NAWAC is a statutory committee under the Animal Welfare Act 1999, which legislates how we engage with and use animals. All of this speaks to humane use and protecting welfare; it is therefore not an Animal Rights Act.
For clarity, animal welfare advocates accept animal use if the animals are humanely treated and animal harm is balanced with human benefit.
Animal rights activists believe animals should be free to live as they choose and should not be used in any way, such as for food, entertainment, research or even companionship.
Might it be more useful for the pork industry to consider what best serves farmers, their animals and therefore New Zealand’s economy?
There’s been much media on this and on other contentious practices like winter grazing and livestock exports.
In all conversations, there are three clear voices: the industry lobby ("nothing to see here — leave us alone"), the activists ("don’t exploit animals at all") and the advocates ("we support humane animal exploitation").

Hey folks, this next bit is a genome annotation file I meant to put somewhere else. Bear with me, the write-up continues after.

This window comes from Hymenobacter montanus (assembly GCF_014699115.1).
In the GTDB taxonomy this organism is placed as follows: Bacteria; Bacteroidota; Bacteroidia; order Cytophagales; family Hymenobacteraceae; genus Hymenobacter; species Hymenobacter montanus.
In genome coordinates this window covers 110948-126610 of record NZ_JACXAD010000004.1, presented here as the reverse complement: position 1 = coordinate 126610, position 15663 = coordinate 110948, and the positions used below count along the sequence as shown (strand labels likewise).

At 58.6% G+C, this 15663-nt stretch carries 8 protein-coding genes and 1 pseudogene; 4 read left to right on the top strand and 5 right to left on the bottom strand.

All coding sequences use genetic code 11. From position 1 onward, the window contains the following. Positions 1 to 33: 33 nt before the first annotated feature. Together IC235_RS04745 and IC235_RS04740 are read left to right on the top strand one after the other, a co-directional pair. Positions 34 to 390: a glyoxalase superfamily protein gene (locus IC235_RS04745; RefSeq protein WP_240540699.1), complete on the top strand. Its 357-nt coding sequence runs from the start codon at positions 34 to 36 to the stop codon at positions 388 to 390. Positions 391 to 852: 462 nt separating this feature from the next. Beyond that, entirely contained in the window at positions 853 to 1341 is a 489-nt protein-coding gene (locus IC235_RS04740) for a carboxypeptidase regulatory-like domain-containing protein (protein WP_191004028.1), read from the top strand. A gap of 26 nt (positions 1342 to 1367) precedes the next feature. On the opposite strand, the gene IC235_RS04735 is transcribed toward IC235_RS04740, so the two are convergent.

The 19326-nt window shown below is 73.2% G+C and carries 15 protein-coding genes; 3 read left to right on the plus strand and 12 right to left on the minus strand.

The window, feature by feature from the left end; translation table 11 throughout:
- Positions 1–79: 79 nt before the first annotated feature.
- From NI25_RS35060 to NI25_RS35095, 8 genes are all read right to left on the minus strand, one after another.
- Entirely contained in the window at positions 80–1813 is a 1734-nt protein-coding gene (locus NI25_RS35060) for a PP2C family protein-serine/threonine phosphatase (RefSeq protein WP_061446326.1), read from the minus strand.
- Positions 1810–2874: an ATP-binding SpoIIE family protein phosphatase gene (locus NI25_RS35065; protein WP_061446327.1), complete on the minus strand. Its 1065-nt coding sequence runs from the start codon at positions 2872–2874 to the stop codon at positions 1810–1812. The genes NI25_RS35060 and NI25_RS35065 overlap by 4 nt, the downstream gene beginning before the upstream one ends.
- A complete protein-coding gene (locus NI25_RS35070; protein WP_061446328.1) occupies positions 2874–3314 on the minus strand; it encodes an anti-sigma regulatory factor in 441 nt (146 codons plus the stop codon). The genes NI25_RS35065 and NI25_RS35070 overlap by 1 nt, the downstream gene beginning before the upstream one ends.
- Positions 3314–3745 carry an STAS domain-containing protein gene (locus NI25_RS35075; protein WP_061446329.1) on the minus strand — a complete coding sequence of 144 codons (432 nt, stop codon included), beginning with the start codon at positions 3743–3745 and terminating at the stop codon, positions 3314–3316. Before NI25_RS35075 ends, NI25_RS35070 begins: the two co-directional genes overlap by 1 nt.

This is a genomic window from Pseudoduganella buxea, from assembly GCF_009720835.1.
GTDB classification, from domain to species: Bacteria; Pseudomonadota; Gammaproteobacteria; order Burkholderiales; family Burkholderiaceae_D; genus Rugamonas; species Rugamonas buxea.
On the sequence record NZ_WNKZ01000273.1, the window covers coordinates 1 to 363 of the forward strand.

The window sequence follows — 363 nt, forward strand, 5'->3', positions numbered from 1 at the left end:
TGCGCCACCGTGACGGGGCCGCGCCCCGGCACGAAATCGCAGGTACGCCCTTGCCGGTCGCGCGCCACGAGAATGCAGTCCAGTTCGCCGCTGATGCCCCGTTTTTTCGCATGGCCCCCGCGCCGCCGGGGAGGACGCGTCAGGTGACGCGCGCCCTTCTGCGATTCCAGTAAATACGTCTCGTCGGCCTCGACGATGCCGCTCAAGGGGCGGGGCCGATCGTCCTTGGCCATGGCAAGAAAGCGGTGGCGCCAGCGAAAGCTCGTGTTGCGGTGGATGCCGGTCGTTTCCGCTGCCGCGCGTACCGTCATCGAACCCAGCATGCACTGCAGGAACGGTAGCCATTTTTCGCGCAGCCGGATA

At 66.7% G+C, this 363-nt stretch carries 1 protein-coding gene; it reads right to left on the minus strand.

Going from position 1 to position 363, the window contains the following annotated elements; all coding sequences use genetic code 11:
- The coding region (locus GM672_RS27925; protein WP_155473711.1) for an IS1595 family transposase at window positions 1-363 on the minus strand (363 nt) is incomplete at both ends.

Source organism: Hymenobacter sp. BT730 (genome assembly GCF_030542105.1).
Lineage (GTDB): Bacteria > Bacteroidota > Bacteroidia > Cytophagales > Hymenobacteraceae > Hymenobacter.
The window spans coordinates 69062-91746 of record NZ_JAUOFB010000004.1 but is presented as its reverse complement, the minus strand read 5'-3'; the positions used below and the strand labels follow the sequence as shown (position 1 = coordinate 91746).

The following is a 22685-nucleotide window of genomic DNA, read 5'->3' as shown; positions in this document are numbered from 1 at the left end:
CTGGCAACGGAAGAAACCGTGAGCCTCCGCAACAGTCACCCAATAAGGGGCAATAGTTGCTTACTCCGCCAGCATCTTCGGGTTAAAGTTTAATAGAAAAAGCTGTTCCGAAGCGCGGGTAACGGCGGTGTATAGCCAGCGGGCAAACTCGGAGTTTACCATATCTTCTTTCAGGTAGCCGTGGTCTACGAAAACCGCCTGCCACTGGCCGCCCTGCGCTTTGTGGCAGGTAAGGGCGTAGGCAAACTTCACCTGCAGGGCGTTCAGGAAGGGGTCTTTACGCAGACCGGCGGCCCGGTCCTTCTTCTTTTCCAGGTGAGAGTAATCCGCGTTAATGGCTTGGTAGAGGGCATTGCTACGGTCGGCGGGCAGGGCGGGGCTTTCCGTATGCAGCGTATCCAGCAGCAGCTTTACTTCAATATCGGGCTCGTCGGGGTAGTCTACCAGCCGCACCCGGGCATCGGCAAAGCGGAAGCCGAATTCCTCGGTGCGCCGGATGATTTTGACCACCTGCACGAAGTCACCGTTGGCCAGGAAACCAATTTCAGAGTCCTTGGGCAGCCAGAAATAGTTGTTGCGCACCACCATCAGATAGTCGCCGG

As a veterinary scientist, and having engaged on all these issues many times, it is clear to me the three positions will not meet.
Perhaps agreement is not so important as understanding why progress must continue to happen — to protect animal farming for as long as possible.
That is not an activist’s position. It is that of a scientist and a pragmatist, and it reflects that change is hard but must happen and obstructing progress is not a robust strategy.
Animal welfare, and our understanding of animals’ experiences, has made progress over decades — even centuries — and continues to evolve.
In 1964, Ruth Harrison published Animal Machines, which detailed the horrendous lives of veal calves, pigs and chickens in the UK.
This led to an independent government review and subsequently the 1965 Brambell Report, which included the genesis of the Five Freedoms that — though now superseded — are still referred to today.